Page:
The artichoke family produces some great seed heads which dry spectacularly and make great winter decorations. You can eat a few of the artichokes and leave a few. We’ve made the mistake of rather neglecting our plants this year. They have dried out and it shows. They are hungry feeders and would have appreciated a mulch of good organic matter especially when they were first planted out. The seeds are pretty accommodating too and pop up quite happily in a seed tray or in a few pots on a window sill as early as February. I think that the combination of their large jagged silvery leaves and decorative flowers are fabulous either in the vegetable garden or in the border. Try different varieties. I like ‘Purple Globe’ or ‘Romanesco’ as the flower buds are purple as they open and are particularly handsome.
What else might you grow for seed heads that look wonderful in the frost? How about phormiums with huge architectural stems and lots of dramatic dark seed pods or the honesties with their seed pods which resemble flat transparent discs. Try ‘Corfu Blue’ which is such a pretty plant although not quite as robust as some. Or Phlomis Russeliana. Now that looks sensational in the winter provided you remember not to cut the flower stems down when you are having a tidy up. The upright stems with their whorls of spent flowers look particularly pleasing with a dusting of frost on them. Otherwise, agapanthus heads can be saved and dried until those dark winter nights when you might want to spray them for Christmas decoration. It’s always difficult to cut down agapanthus heads as they are rather glorious but unless you want to propagate from the seeds, it is always an idea to remove them from the parent plant so that it doesn’t waste its energy bulking up the seeds.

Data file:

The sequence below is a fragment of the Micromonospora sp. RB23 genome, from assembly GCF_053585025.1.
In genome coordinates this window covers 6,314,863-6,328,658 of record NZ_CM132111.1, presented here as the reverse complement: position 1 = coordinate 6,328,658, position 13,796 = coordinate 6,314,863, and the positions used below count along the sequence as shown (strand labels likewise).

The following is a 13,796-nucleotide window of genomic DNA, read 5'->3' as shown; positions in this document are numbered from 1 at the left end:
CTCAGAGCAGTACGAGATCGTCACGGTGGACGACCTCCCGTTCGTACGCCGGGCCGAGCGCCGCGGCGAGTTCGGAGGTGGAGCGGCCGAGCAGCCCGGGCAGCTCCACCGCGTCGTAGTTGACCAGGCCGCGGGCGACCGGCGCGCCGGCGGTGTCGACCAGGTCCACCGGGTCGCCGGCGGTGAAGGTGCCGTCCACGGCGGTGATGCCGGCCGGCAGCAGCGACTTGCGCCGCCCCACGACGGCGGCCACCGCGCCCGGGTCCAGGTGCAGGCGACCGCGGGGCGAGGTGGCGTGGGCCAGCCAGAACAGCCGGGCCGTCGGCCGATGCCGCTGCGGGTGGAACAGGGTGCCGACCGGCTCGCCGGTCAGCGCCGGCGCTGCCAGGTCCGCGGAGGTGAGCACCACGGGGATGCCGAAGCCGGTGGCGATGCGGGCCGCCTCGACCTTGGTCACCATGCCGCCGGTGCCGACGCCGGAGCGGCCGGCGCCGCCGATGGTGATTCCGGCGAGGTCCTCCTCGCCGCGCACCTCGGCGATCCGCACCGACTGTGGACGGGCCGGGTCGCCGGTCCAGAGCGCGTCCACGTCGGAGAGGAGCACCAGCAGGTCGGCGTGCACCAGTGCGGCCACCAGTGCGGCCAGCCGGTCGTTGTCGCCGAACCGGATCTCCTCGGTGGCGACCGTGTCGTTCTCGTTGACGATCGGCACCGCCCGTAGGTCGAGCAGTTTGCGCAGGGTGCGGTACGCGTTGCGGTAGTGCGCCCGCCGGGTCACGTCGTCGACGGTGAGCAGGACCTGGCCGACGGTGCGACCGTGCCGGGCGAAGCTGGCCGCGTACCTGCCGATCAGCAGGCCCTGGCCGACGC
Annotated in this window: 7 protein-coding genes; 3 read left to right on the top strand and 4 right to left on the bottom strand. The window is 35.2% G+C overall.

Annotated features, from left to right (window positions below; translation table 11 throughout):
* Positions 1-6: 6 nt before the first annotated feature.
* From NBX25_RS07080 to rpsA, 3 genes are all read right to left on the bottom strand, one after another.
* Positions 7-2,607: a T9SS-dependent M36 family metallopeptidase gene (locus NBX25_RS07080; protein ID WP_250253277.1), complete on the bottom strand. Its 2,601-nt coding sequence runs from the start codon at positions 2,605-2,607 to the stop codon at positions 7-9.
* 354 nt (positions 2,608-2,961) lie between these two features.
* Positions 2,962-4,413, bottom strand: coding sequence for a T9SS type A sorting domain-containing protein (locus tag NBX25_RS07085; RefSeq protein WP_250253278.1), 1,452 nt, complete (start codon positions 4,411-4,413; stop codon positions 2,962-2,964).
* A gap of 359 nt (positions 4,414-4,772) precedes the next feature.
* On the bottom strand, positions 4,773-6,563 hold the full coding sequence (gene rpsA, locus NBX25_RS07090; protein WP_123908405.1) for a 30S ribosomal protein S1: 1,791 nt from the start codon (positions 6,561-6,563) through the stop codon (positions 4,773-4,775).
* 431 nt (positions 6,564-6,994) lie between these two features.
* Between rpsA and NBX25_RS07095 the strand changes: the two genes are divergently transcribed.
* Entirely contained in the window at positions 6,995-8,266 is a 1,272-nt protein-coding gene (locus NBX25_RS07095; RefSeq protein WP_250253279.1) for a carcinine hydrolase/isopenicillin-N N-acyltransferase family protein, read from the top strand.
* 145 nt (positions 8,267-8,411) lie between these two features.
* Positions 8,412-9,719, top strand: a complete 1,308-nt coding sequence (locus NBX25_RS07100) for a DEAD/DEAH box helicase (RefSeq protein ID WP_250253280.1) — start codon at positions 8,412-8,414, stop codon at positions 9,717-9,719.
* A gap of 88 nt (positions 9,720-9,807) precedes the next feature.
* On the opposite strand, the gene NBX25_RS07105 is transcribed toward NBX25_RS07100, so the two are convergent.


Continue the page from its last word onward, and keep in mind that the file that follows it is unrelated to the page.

Finally, grow some of the many eryngiums that there are on the market and bring these in to use as decoration. Either way, in the garden or cut, they are pretty fabulous plants as their spiky forms contrast so well with other herbaceous perennials. The most dramatic one is E. agavifolium which, as its name suggests, resembles an agave but it is a sea holly with long, serrated, evergreen leaves and grey green flowers. Another one which would look marvellous in an arrangement would be E. giganteum which also goes by the name of Miss Willmott’s Ghost. As it is such a handsome plant with its flowers surrounded by a silver grey ruff (and an absolute favourite for bees), Miss Willmott would sow it in all manner of gardens as she visited before anyone could stop her, obviously absolutely sure that everyone should have some. You might need to collect these up to use for winter decoration by the middle to the end of September as they tend to collapse a bit after that. You might as well as they die after flowering but no matter, they will have left a legacy of quantities of seed to carry on the line.
- words: Sue Whigham